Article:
User friendly and well presented content

Online readers are in a hurry and don't want to wade through endless blocks of content.

Would you continue to read such a piece, for example?

bad content example

The paragraph not only continues forever, but the attempt to fail the font also hurts the eyes.

In order not to frighten your reader, always present the following to him:

  • Short paragraphs.
  • The content is divided into sub-headings (as many as possible are great!).
  • Large font that is easy on the eyes.
  • No typos and grammatical errors.
  • High quality pictures.

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2. Write for the user search intent

Here is the deal breaker:

Regardless of how much expertise, authority, and trustworthiness your content has, it will not be rated unless you optimize it for search intentions.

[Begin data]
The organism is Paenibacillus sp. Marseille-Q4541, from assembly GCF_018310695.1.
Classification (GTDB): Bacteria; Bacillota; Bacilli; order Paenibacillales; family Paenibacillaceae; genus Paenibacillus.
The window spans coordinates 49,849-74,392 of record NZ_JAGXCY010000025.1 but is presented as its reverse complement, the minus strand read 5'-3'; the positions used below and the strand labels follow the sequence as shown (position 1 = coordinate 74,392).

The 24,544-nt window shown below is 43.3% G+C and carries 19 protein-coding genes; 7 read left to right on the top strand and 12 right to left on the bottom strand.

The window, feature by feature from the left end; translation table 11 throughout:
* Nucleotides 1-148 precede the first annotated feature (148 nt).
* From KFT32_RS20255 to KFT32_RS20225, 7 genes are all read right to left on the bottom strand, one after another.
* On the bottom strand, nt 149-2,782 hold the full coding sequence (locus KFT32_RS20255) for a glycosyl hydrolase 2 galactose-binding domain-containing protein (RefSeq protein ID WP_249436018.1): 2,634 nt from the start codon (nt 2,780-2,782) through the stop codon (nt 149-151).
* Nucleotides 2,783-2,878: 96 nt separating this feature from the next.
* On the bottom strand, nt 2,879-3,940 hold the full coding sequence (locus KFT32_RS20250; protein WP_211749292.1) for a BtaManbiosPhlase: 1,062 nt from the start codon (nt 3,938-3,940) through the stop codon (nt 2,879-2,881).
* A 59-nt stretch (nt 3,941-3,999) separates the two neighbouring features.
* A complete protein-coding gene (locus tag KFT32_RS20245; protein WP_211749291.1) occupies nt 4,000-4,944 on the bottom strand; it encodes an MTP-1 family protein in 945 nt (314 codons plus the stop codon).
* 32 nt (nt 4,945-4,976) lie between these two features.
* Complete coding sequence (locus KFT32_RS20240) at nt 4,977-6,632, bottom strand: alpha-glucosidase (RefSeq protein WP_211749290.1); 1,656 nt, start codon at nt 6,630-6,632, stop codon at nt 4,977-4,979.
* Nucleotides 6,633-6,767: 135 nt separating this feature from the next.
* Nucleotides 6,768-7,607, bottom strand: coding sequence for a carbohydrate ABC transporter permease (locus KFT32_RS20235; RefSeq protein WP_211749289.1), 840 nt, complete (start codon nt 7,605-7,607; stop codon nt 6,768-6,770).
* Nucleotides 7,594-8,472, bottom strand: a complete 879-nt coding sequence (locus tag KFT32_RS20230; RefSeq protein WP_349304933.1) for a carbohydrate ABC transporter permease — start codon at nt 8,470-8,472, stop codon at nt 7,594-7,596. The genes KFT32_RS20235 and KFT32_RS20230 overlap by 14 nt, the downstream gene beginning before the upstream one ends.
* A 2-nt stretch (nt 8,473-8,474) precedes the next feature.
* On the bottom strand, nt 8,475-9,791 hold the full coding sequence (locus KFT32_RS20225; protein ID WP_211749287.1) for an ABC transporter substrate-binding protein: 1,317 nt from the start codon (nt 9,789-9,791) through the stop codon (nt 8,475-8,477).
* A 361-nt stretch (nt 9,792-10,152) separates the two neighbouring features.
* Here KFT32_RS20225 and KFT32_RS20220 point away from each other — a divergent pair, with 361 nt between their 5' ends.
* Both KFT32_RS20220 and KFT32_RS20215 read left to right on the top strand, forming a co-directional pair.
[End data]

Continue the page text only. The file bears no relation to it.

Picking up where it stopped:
To understand this, imagine that you are in the shoes of your readers.

Suppose you want to learn how to make your own goat cheese at home.

You go to Google and click on a blog about goat cheese. It is wonderful. It takes you back to 8th century France when the Moors first invented goat cheese. Writing is funny, intelligent and exciting. There are diagrams, pictures and statistics.

But there is a problem.

You don't learn how to make goat cheese.

Are you staying here to read it?

No!

You click back and read another blog.

Perhaps it is easier and less beautifully written.

But if you end up with a nice plate of goat cheese that you made yourself?

You are satisfied.

This is how the user search intent works.

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Here's how to optimize your content for search intentions.

Plan your content with the search intent in mind

Make sure you understand the search intent you're optimizing for before you put pen on paper (or finger on keyboard).

There are times when it will be easy.

For example, the search intent behind "What is Content Marketing?" Is not difficult To guess.